This time you really hit the jackpot! >850 Excel and Power BI Links, all of the best articles. Make this the cornerstone of your Excel resource library. Download the Word document here.

Leave a reply

This time you really hit the jackpot! >850 Excel and Power BI Links, all of the best articles. Make this the cornerstone of your Excel resource library. Download the Word document here.

Advertisements

I am extending the closest value technique I published recently to calculate the same based on a filtered list.

In this demonstration, the goal is to highlight values in a numeric range that are clostest to the average of that range in a filtered list. So, we first make the range dynamic with the following defined name formula.

NumRange =OFFSET(Sheet1!$A$1,1,,COUNTA(Sheet1!$A:$A)-1)

Then, we modify that range to include only filtered values.

fNumRange =IFERROR(IF(SUBTOTAL(3,OFFSET(NumRange,ROW(NumRange)-MIN(ROW(NumRange)),,1)),NumRange,””),””)

For more information on the SUBTOATL function as used here, see:

Next, we use that range to make an array of the absolute differences of each value of the range from the average.

ABS_Range =IFERROR(ABS(fNumRange-AVERAGE(fNumRange)),””)

We can then define a cell for the number of values to highlight.

N_Values =$B$2

The heavy work is done by the next formula, which creates an array of the N values to be higlighted.

Num_Array=INDEX(NumRange,N(IF(1,TRANSPOSE(MATCH(SMALL(ABS_Range,ROW(

INDIRECT(“1:”&N_Values))),ABS_Range,0)))))

This formula returns the position of each smallest deviation in the 2^{nd} argument of the INDEX function, which then returns the values corresponding to those deviations, based on a filtered list. The use of the formula syntax needed to do this with the INDEX function is explained at the following link.

https://excelxor.com/2014/09/05/index-returning-an-array-of-values/

This formula can now be used in the creation of the CF, where CF Formula is =SUM(N(A1=Num_Array)), starting at A1 and applied to all of Column A.

The result of this CF is shown below.

The example file can be downloaded here.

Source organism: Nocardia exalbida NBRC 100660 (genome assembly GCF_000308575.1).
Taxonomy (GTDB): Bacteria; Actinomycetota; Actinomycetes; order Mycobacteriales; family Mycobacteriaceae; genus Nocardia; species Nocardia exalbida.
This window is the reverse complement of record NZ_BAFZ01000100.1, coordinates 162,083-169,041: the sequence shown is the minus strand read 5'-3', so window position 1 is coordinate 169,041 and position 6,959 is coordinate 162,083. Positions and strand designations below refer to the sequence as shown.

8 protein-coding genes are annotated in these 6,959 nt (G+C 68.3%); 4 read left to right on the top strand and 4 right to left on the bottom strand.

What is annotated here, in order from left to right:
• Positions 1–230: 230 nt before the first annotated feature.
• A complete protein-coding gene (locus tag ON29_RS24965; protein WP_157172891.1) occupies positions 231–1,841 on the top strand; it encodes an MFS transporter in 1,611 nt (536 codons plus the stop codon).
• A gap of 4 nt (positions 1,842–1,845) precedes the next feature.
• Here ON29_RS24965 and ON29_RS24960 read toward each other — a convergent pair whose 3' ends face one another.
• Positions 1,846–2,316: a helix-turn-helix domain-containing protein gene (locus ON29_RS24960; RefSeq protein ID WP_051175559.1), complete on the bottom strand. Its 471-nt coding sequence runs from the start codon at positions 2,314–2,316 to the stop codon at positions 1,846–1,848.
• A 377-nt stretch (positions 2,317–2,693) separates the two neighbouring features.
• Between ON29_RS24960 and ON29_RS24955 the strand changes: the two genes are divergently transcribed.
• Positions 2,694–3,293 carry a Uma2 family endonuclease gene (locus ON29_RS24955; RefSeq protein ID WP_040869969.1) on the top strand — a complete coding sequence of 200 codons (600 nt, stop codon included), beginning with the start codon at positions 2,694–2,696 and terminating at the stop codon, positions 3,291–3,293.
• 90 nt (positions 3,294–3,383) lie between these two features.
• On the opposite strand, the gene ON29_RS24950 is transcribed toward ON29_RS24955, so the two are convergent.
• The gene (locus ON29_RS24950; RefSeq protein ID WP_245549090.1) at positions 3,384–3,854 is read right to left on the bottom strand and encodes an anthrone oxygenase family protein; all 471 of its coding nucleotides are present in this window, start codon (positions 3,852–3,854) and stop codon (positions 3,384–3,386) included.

Conditional Formatting (CF) is one of the most powerful tools in Excel for visualizing data. Because CF can use formulas as input to the CF process, the ability to create formulas based on different data visualization requirements is important. In this demonstration, the goal is to highlight values in a numeric range that are clostest to the average of that range. So, we first make the range dynamic with the following defined name formula.

NumRange =OFFSET(Sheet1!$A$1,1,,COUNTA(Sheet1!$A:$A)-1)

Next, we use that range to make an array of the absolute differences of each value of the range from the average.

ABS_Range =ABS(NumRange-AVERAGE(NumRange))

We can then define a cell for the number of values to highlight.

N_Values =$B$2

The heavy work is done by the next formula, which creates an array of the N values to be higlighted.

Num_Array=INDEX(NumRange,N(IF(1,TRANSPOSE(MATCH(SMALL(ABS_Range,ROW(

INDIRECT(“1:”&N_Values))),ABS_Range,0)))))

This formula returns the position of each smallest deviation in the 2^{nd} argument of the INDEX function, which then returns the values corresponding to those deviations. The use of the formula syntax needed to do this with the INDEX function is explained at the following link.

https://excelxor.com/2014/09/05/index-returning-an-array-of-values/

This formula can now be used in the creation of the CF, where CF Formula is =SUM(N(A1=Num_Array)), starting at A1 and applied to all of Column A.

The result of this CF is shown below.

The example file can be downloaded here.